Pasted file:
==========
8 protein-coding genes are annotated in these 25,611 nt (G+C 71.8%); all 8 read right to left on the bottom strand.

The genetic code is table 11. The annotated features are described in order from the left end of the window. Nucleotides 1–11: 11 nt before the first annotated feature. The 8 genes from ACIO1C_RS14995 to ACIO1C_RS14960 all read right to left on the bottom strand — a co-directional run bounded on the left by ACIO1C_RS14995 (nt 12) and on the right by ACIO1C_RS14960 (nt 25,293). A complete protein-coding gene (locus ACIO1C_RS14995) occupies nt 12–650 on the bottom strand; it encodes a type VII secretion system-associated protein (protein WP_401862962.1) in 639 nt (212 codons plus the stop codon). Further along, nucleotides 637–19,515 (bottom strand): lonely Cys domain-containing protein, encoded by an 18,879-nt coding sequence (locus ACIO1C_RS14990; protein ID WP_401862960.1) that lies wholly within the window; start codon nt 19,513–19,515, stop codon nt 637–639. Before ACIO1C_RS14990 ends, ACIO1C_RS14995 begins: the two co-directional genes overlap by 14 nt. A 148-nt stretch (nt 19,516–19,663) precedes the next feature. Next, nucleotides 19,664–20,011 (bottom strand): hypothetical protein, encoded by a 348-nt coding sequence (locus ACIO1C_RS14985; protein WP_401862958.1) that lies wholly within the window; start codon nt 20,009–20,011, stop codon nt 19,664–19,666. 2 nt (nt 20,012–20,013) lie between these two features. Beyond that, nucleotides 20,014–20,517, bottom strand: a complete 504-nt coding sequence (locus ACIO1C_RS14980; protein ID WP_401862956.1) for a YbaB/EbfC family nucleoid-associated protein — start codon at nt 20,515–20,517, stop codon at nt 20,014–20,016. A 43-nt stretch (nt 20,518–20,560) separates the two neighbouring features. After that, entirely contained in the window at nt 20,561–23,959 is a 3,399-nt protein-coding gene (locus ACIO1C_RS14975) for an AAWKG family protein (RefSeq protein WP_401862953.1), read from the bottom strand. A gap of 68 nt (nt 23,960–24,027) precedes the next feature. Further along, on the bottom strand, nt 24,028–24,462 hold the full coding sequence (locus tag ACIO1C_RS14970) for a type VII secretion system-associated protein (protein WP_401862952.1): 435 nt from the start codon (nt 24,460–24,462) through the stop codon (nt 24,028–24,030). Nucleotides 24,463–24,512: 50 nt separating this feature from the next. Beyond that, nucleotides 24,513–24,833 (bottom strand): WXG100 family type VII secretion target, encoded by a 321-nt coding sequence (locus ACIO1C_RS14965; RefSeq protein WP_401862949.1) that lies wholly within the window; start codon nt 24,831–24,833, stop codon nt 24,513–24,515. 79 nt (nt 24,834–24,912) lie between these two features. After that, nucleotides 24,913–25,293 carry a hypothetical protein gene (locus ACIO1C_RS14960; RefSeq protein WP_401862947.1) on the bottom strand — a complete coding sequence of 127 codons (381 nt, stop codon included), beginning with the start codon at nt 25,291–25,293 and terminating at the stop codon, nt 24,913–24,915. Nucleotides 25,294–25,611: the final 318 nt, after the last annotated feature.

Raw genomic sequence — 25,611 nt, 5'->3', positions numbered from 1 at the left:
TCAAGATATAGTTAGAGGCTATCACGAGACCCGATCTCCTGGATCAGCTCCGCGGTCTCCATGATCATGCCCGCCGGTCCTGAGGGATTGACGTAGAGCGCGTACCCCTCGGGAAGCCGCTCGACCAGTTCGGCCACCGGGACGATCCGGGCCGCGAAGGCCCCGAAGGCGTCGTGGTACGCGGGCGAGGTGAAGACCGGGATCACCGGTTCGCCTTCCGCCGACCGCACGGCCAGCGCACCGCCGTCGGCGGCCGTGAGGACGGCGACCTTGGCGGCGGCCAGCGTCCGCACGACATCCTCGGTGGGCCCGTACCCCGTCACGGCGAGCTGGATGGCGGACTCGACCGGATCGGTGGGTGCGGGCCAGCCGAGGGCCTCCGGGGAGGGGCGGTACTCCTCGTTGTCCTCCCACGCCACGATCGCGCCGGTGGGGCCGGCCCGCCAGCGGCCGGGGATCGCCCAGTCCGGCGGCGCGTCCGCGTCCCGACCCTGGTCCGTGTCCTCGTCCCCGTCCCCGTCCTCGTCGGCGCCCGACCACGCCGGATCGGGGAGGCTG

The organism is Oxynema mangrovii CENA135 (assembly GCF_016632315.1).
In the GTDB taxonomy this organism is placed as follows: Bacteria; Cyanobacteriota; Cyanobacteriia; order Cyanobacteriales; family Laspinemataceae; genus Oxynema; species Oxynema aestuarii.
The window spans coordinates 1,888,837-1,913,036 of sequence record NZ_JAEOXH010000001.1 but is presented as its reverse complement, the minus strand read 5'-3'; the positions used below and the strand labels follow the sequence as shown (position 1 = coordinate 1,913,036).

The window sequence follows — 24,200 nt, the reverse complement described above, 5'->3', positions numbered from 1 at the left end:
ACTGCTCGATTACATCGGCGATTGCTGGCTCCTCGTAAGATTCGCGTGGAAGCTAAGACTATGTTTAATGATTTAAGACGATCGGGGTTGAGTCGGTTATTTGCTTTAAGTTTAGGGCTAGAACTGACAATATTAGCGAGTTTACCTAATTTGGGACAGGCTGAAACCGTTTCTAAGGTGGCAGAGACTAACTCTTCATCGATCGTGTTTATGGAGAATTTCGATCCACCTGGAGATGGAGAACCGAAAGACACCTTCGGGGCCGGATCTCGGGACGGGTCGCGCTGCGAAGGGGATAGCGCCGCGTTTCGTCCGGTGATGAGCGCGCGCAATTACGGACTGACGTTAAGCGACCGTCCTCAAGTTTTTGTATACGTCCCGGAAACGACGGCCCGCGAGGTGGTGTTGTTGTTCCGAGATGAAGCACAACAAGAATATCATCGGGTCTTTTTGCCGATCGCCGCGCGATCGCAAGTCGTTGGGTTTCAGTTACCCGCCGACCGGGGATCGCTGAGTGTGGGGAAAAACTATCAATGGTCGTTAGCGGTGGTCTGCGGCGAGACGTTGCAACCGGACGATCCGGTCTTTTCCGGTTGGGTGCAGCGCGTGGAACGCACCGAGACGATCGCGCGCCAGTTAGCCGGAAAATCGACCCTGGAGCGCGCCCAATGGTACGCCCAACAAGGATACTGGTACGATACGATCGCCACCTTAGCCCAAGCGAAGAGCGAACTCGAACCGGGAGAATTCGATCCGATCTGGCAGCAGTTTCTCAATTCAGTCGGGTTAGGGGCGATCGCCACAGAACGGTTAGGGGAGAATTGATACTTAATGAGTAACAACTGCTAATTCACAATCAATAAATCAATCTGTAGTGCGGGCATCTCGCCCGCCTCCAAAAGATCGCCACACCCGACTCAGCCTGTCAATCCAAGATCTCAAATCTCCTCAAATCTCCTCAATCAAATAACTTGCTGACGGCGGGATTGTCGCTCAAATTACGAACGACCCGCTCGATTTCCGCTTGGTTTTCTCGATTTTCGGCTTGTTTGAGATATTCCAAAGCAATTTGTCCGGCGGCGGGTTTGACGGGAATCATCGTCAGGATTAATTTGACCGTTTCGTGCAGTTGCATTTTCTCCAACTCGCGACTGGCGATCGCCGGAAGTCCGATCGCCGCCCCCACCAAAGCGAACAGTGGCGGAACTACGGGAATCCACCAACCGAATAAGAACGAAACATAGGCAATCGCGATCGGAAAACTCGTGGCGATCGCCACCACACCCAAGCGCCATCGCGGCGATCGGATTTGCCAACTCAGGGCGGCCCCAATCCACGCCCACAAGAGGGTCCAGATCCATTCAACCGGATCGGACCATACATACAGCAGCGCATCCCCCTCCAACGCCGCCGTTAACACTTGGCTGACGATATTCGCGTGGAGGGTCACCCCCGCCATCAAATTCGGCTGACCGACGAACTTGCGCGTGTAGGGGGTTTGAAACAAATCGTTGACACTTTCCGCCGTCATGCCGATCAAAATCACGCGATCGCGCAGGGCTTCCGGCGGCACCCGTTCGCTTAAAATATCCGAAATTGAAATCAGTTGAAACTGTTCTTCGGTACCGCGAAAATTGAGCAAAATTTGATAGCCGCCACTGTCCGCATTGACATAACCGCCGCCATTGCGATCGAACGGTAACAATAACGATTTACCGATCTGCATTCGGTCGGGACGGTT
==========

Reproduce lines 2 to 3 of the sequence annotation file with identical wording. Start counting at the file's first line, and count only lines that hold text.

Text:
The genetic code is table 11. The annotated features are described in order from the left end of the window. Nucleotides 1–11: 11 nt before the first annotated feature. The 8 genes from ACIO1C_RS14995 to ACIO1C_RS14960 all read right to left on the bottom strand — a co-directional run bounded on the left by ACIO1C_RS14995 (nt 12) and on the right by ACIO1C_RS14960 (nt 25,293). A complete protein-coding gene (locus ACIO1C_RS14995) occupies nt 12–650 on the bottom strand; it encodes a type VII secretion system-associated protein (protein WP_401862962.1) in 639 nt (212 codons plus the stop codon). Further along, nucleotides 637–19,515 (bottom strand): lonely Cys domain-containing protein, encoded by an 18,879-nt coding sequence (locus ACIO1C_RS14990; protein ID WP_401862960.1) that lies wholly within the window; start codon nt 19,513–19,515, stop codon nt 637–639. Before ACIO1C_RS14990 ends, ACIO1C_RS14995 begins: the two co-directional genes overlap by 14 nt. A 148-nt stretch (nt 19,516–19,663) precedes the next feature. Next, nucleotides 19,664–20,011 (bottom strand): hypothetical protein, encoded by a 348-nt coding sequence (locus ACIO1C_RS14985; protein WP_401862958.1) that lies wholly within the window; start codon nt 20,009–20,011, stop codon nt 19,664–19,666. 2 nt (nt 20,012–20,013) lie between these two features. Beyond that, nucleotides 20,014–20,517, bottom strand: a complete 504-nt coding sequence (locus ACIO1C_RS14980; protein ID WP_401862956.1) for a YbaB/EbfC family nucleoid-associated protein — start codon at nt 20,515–20,517, stop codon at nt 20,014–20,016. A 43-nt stretch (nt 20,518–20,560) separates the two neighbouring features. After that, entirely contained in the window at nt 20,561–23,959 is a 3,399-nt protein-coding gene (locus ACIO1C_RS14975) for an AAWKG family protein (RefSeq protein WP_401862953.1), read from the bottom strand. A gap of 68 nt (nt 23,960–24,027) precedes the next feature. Further along, on the bottom strand, nt 24,028–24,462 hold the full coding sequence (locus tag ACIO1C_RS14970) for a type VII secretion system-associated protein (protein WP_401862952.1): 435 nt from the start codon (nt 24,460–24,462) through the stop codon (nt 24,028–24,030). Nucleotides 24,463–24,512: 50 nt separating this feature from the next. Beyond that, nucleotides 24,513–24,833 (bottom strand): WXG100 family type VII secretion target, encoded by a 321-nt coding sequence (locus ACIO1C_RS14965; RefSeq protein WP_401862949.1) that lies wholly within the window; start codon nt 24,831–24,833, stop codon nt 24,513–24,515. 79 nt (nt 24,834–24,912) lie between these two features. After that, nucleotides 24,913–25,293 carry a hypothetical protein gene (locus ACIO1C_RS14960; RefSeq protein WP_401862947.1) on the bottom strand — a complete coding sequence of 127 codons (381 nt, stop codon included), beginning with the start codon at nt 25,291–25,293 and terminating at the stop codon, nt 24,913–24,915. Nucleotides 25,294–25,611: the final 318 nt, after the last annotated feature.

Raw genomic sequence — 25,611 nt, 5'->3', positions numbered from 1 at the left: